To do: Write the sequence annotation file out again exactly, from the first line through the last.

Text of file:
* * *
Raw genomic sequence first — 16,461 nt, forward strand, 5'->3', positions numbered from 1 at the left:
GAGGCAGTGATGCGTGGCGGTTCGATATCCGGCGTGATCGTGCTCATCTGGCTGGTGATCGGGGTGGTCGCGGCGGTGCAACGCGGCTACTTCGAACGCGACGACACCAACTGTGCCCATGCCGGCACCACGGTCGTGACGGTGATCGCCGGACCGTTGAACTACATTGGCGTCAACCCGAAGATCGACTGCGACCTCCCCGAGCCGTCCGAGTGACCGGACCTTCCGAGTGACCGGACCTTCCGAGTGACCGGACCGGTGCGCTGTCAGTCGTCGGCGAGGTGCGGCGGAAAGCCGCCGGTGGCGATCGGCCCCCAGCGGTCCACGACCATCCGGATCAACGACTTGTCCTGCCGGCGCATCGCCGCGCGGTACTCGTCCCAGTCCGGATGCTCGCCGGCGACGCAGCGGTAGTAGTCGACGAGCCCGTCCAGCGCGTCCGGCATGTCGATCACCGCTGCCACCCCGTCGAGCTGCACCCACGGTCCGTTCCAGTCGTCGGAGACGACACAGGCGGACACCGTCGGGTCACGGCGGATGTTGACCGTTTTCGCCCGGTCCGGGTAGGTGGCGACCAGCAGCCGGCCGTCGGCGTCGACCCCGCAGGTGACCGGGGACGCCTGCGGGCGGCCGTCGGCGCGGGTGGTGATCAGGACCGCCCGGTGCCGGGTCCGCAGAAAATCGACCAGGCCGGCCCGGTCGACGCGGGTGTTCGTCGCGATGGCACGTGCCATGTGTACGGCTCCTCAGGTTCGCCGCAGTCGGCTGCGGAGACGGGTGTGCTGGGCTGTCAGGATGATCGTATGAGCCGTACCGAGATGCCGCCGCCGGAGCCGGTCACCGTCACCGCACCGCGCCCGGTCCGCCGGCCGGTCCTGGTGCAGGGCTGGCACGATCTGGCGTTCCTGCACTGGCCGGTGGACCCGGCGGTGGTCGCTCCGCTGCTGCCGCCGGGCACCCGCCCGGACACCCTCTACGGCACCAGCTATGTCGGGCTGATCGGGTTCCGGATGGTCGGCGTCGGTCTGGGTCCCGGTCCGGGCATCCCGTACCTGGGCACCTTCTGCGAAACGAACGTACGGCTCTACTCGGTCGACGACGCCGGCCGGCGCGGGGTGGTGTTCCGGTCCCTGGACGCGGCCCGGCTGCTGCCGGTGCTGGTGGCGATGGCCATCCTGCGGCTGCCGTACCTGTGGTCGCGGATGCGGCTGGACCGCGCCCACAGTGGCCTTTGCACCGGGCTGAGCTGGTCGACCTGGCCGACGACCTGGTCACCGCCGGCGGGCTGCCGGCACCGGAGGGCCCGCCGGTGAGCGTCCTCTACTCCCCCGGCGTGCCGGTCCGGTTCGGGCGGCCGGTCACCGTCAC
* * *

Raw genomic sequence first — 16,461 nt, forward strand, 5'->3', positions numbered from 1 at the left:
GAGGCAGTGATGCGTGGCGGTTCGATATCCGGCGTGATCGTGCTCATCTGGCTGGTGATCGGGGTGGTCGCGGCGGTGCAACGCGGCTACTTCGAACGCGACGACACCAACTGTGCCCATGCCGGCACCACGGTCGTGACGGTGATCGCCGGACCGTTGAACTACATTGGCGTCAACCCGAAGATCGACTGCGACCTCCCCGAGCCGTCCGAGTGACCGGACCTTCCGAGTGACCGGACCTTCCGAGTGACCGGACCGGTGCGCTGTCAGTCGTCGGCGAGGTGCGGCGGAAAGCCGCCGGTGGCGATCGGCCCCCAGCGGTCCACGACCATCCGGATCAACGACTTGTCCTGCCGGCGCATCGCCGCGCGGTACTCGTCCCAGTCCGGATGCTCGCCGGCGACGCAGCGGTAGTAGTCGACGAGCCCGTCCAGCGCGTCCGGCATGTCGATCACCGCTGCCACCCCGTCGAGCTGCACCCACGGTCCGTTCCAGTCGTCGGAGACGACACAGGCGGACACCGTCGGGTCACGGCGGATGTTGACCGTTTTCGCCCGGTCCGGGTAGGTGGCGACCAGCAGCCGGCCGTCGGCGTCGACCCCGCAGGTGACCGGGGACGCCTGCGGGCGGCCGTCGGCGCGGGTGGTGATCAGGACCGCCCGGTGCCGGGTCCGCAGAAAATCGACCAGGCCGGCCCGGTCGACGCGGGTGTTCGTCGCGATGGCACGTGCCATGTGTACGGCTCCTCAGGTTCGCCGCAGTCGGCTGCGGAGACGGGTGTGCTGGGCTGTCAGGATGATCGTATGAGCCGTACCGAGATGCCGCCGCCGGAGCCGGTCACCGTCACCGCACCGCGCCCGGTCCGCCGGCCGGTCCTGGTGCAGGGCTGGCACGATCTGGCGTTCCTGCACTGGCCGGTGGACCCGGCGGTGGTCGCTCCGCTGCTGCCGCCGGGCACCCGCCCGGACACCCTCTACGGCACCAGCTATGTCGGGCTGATCGGGTTCCGGATGGTCGGCGTCGGTCTGGGTCCCGGTCCGGGCATCCCGTACCTGGGCACCTTCTGCGAAACGAACGTACGGCTCTACTCGGTCGACGACGCCGGCCGGCGCGGGGTGGTGTTCCGGTCCCTGGACGCGGCCCGGCTGCTGCCGGTGCTGGTGGCGATGGCCATCCTGCGGCTGCCGTACCTGTGGTCGCGGATGCGGCTGGACCGCGCCCACAGTGGCCTTTGCACCGGGCTGAGCTGGTCGACCTGGCCGACGACCTGGTCACCGCCGGCGGGCTGCCGGCACCGGAGGGCCCGCCGGTGAGCGTCCTCTACTCCCCCGGCGTGCCGGTCCGGTTCGGGCGGCCGGTCACCGTCAC